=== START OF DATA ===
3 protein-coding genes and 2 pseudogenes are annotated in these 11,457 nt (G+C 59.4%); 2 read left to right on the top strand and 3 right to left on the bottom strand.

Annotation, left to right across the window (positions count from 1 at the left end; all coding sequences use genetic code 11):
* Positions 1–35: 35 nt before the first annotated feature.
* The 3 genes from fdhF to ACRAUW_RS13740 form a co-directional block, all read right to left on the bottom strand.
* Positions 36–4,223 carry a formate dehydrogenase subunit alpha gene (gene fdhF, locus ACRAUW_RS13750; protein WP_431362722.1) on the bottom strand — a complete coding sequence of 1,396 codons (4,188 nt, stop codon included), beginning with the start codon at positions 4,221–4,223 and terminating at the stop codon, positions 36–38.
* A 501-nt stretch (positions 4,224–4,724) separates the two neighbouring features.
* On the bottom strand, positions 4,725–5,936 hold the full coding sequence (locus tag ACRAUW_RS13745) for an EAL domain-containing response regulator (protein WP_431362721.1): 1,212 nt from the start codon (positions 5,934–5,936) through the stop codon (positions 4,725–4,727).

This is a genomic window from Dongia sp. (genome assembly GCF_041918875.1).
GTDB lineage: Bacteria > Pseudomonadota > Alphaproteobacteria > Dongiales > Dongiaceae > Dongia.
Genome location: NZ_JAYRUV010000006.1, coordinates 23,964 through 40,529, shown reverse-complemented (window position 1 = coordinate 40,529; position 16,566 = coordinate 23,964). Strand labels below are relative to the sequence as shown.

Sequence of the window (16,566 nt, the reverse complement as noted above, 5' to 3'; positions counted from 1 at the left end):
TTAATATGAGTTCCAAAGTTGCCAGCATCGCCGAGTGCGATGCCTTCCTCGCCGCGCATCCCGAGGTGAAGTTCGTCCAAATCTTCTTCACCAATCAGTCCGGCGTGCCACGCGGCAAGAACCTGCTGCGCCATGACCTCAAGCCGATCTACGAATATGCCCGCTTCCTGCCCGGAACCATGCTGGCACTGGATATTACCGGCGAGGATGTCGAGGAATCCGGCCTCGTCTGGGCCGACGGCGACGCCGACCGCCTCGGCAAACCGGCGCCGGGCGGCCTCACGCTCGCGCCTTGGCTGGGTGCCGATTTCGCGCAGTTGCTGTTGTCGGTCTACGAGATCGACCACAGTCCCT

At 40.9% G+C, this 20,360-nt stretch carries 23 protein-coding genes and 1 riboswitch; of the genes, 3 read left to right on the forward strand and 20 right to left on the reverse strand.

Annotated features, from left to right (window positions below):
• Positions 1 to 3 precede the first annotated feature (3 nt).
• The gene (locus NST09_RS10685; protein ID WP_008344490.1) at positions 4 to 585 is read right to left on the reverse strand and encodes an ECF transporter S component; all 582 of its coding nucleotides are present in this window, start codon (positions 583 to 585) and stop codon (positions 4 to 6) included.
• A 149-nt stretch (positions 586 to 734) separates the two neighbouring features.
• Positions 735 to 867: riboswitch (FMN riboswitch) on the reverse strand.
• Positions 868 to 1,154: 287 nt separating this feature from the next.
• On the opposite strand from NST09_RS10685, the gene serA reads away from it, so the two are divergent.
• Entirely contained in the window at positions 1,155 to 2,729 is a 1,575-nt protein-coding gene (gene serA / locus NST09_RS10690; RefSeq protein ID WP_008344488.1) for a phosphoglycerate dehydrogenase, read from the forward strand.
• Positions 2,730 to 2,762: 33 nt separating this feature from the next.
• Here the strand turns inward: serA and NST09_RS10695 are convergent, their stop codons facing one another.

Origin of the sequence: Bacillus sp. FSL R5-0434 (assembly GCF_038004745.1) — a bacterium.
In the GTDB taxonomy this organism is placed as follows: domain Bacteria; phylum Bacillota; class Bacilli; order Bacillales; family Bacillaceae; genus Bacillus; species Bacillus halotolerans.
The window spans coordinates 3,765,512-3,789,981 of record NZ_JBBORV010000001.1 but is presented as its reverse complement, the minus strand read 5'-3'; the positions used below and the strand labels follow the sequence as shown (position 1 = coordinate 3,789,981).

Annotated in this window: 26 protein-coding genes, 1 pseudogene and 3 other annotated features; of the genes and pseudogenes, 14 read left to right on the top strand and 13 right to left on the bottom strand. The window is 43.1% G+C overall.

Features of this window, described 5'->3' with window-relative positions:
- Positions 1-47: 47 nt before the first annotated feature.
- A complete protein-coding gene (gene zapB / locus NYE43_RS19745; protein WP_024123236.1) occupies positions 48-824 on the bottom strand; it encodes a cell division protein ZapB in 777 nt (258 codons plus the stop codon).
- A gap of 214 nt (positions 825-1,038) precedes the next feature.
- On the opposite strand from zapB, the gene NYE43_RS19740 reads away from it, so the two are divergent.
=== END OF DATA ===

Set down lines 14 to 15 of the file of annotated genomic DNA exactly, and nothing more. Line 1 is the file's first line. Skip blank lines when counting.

Annotated features, from left to right (window positions below):
• Positions 1 to 3 precede the first annotated feature (3 nt).